Nostalgia is a funny thing. We always remember our first kiss, our first car, our first job. I remember my first watch. Or rather, my first real watch. It was the late 1980s and, as bored high schoolers are wont to do, I spent a lot of time aimlessly strolling the shopping mall with friends. It was on one such safari that something caught my eye in the window of a jewelry store — a big steel diving watch with a long rubber strap. There were more valuable and prestigious watches in the store, but that one captivated me. It reeked of adventure, virility and adulthood. I had to have it. At $80, it took me a full summer of cutting lawns to earn enough to buy it but at last, it was mine.

That watch was, like many other watch nerds’ first watches, a Seiko. It is regrettably long gone and I don’t recall the exact reference, only that it was an automatic and kept miserable time. Still, its red and blue rotating bezel and long strap made me feel swashbuckling and grown up. I accessorized it with a photojournalist’s vest and hiking boots and started smoking a pipe.

It’s a sure sign I’m getting old that a watch I once bought new on the cusp of adulthood is now considered vintage and worthy of a reissued homage. That’s the case with the new Seiko SRP777 ($475), a dive watch in the Japanese company’s Prospex line. The watch is an homage to one Seiko made from 1976 through 1988, the reference 6309, a 150-meter-rated diver lovingly known as “The Turtle” by collectors because of its distinctive rounded flat case, and a favorite of modders, who adapt it with new dials and bezels into bespoke creations.

It is a sure sign that I am getting old that a watch I once bought new on the cusp of adulthood is now considered vintage and worthy of a reissued homage.

Putting the watch on for the first time was instantly familiar, so much so that it felt less like a new watch than one I had discovered in the back of my desk drawer, forgotten for decades. The double-ridged grip on the bezel, the dial markings, the bilingual day wheel (which felt so exotic in 1987) all were there. The updated strap, now a more pliable silicone, is nicer than the old stiff rubber one, but is still long enough that its tail flaps free when cinched up. That was a feature I relished on the original; adventurous watches are meant to be worn over wetsuits and double as leg tourniquets in a pinch.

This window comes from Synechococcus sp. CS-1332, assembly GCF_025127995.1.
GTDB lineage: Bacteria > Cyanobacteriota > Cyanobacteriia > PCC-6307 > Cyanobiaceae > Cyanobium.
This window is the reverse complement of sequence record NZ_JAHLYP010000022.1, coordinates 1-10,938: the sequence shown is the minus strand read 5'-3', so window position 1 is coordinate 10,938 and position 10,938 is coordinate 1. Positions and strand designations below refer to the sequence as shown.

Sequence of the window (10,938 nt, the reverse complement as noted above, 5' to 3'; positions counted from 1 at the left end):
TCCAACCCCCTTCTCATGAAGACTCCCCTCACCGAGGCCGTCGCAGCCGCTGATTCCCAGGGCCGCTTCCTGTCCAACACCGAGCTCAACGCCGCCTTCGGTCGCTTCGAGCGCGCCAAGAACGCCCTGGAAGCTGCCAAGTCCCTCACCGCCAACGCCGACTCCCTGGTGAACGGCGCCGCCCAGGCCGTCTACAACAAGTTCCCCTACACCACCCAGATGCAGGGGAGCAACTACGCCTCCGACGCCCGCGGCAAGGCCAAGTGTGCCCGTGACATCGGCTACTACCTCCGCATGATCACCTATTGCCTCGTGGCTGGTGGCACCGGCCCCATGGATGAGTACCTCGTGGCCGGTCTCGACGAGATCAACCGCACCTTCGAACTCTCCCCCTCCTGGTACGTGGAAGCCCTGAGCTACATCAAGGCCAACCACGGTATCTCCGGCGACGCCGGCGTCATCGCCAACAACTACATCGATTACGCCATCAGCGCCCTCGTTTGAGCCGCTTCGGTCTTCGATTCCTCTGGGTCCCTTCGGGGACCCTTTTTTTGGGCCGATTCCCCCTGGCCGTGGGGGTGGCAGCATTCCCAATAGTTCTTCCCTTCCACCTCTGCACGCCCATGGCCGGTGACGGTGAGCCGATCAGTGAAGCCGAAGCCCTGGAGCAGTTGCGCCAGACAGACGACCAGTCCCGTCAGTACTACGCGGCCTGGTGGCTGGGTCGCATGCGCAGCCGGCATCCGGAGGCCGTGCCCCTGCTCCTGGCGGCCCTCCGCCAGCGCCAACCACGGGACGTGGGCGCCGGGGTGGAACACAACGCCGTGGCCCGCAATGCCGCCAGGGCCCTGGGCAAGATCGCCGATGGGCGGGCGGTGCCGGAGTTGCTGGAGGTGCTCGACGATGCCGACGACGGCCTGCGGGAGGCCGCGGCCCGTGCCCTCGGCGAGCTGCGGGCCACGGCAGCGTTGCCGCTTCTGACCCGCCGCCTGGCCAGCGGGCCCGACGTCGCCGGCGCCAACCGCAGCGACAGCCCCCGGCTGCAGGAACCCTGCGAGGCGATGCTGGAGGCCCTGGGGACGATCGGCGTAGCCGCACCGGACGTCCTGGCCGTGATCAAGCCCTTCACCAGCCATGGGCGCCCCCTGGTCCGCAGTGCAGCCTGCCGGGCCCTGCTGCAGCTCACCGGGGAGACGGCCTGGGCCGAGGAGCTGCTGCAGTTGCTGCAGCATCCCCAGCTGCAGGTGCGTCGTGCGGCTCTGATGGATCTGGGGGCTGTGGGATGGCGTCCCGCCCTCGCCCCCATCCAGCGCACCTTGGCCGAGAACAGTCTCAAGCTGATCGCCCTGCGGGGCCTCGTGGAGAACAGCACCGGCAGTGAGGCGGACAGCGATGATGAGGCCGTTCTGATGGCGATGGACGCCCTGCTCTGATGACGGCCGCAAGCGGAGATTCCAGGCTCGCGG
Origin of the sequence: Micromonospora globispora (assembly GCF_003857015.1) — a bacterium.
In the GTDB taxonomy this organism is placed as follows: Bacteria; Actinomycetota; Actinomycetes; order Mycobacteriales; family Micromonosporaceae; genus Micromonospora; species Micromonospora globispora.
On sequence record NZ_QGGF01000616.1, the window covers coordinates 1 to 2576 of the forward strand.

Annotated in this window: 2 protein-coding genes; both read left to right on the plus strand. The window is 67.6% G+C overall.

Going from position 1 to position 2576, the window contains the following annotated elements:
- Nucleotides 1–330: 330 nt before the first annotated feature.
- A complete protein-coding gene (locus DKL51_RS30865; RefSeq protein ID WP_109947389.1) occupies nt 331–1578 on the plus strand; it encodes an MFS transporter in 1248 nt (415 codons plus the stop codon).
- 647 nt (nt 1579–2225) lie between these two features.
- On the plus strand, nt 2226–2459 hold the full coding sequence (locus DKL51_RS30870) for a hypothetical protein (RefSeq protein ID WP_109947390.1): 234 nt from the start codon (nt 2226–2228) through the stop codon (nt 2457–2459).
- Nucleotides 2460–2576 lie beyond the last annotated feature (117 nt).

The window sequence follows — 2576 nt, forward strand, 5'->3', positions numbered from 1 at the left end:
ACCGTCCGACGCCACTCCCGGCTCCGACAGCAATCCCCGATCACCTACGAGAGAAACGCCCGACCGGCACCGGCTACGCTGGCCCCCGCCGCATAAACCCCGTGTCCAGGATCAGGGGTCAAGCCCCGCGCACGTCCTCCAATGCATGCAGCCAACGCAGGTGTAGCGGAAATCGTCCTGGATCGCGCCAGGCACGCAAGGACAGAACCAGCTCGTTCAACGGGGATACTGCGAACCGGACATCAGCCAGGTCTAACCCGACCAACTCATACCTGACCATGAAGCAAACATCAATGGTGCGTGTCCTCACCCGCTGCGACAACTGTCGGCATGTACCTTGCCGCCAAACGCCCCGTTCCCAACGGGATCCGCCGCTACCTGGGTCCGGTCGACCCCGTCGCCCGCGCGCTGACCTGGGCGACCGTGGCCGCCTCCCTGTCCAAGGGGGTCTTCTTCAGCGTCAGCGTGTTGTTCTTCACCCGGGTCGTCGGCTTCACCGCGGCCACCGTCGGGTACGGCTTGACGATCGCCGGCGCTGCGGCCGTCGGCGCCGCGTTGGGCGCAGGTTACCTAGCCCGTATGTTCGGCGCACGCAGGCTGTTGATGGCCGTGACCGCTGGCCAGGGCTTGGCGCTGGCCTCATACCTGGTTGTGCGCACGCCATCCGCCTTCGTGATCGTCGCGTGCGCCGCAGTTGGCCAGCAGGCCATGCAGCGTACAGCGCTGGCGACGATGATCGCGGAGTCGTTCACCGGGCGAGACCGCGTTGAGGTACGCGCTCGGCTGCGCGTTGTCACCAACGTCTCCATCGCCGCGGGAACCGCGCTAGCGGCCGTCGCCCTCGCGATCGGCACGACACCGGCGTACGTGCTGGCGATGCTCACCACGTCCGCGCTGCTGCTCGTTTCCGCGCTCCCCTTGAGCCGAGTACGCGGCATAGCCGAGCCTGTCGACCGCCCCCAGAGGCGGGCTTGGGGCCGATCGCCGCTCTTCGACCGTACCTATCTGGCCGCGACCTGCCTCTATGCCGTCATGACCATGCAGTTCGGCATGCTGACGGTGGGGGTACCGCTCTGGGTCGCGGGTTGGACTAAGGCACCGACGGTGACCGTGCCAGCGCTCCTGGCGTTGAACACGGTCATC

Seiko has been building dive watches since 1965. It’s both a blessing and a curse that picking up any of them from the ’70s, ’80s and ’90s feels largely the same — they have always been bigger than other watches of their time, have borne a strong design lineage, and are renowned for their durability, with no quaint plastic crystals or fragile Bakelite bezels. That all makes it tough to build a “vintage-inspired” watch; almost any new one you buy will already feel vintage and most vintage ones you buy will seem almost new. It’s the same with the new SRP777. Other than some improvements to the movement, greater water resistance and a better strap, this is a dive watch circa the 1980s.

That makes the SRP777 perhaps the most honest vintage reissue out there. There’s no painstaking color matching to some faded lume, or a “rediscovered” retro font. No, it’s as though Seiko dusted off and restarted a dormant production line: the forge comes to life stamping out steel cases again and workers coming off of a long tea break to print the dials.

With most new watch reviews, I pore over the details, touting the merits of a hacking and hand-winding movement or its compatibility with a shirt cuff. But with the Seiko SRP777, I don’t care about those things. Not long after I strapped this watch on, I was pulling out old photo albums from past adventures, squinting at faded Kodachrome images in which I had worn that old Seiko, my first real watch.